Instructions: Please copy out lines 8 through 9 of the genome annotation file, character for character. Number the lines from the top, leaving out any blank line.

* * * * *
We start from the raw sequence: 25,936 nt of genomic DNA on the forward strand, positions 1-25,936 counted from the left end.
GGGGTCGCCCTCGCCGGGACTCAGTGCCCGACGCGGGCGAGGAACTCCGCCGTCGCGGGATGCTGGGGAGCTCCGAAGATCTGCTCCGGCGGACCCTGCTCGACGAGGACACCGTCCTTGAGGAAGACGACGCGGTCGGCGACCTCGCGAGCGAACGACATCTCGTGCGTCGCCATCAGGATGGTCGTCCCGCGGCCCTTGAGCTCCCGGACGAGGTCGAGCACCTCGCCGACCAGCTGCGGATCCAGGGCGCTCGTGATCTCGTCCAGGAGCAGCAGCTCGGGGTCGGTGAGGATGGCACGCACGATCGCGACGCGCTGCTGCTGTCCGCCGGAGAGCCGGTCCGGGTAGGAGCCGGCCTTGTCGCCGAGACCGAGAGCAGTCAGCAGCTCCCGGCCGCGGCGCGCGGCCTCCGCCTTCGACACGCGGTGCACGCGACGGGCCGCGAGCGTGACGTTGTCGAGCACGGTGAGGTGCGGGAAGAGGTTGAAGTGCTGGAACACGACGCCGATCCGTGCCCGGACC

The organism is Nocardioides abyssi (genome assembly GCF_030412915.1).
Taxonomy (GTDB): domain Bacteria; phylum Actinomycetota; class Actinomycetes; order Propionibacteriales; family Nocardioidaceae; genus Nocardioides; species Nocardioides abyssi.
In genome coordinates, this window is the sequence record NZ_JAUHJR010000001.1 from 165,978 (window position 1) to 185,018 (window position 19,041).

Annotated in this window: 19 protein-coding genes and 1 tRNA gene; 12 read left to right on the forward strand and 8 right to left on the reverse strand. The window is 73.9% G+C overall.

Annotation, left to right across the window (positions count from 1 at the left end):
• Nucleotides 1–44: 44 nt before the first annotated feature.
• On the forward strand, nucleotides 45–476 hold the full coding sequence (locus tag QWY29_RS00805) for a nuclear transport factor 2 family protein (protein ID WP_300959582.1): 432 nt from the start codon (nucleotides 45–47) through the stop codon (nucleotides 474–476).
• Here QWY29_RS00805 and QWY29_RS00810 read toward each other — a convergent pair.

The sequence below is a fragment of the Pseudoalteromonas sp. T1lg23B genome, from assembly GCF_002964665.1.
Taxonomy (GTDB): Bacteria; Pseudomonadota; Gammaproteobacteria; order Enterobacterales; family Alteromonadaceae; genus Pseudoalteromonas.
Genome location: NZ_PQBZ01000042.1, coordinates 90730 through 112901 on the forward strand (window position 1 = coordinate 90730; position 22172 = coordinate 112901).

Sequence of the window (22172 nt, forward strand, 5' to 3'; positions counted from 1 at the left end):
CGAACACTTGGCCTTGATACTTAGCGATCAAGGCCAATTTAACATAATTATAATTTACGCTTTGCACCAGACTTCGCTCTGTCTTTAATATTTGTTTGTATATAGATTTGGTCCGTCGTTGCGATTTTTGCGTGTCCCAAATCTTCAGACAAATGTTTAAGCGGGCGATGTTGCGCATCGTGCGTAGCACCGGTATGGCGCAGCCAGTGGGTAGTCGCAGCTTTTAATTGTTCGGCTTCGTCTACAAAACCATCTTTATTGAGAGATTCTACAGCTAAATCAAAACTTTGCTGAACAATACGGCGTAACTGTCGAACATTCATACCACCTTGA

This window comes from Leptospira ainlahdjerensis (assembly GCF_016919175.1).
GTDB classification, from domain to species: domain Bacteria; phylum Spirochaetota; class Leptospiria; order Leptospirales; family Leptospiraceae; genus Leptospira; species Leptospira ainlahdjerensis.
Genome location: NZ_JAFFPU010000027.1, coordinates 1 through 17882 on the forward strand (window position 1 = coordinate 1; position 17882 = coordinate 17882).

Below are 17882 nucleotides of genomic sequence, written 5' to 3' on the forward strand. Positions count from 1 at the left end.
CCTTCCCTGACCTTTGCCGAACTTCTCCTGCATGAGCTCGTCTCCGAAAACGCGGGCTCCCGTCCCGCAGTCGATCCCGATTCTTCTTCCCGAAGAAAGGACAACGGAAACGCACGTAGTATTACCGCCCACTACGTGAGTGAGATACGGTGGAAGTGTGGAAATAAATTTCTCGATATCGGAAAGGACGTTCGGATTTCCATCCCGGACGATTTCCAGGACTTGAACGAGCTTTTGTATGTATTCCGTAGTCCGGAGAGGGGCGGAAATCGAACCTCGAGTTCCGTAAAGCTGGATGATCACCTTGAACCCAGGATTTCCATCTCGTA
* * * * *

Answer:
• Nucleotides 1–44: 44 nt before the first annotated feature.
• On the forward strand, nucleotides 45–476 hold the full coding sequence (locus tag QWY29_RS00805) for a nuclear transport factor 2 family protein (protein ID WP_300959582.1): 432 nt from the start codon (nucleotides 45–47) through the stop codon (nucleotides 474–476).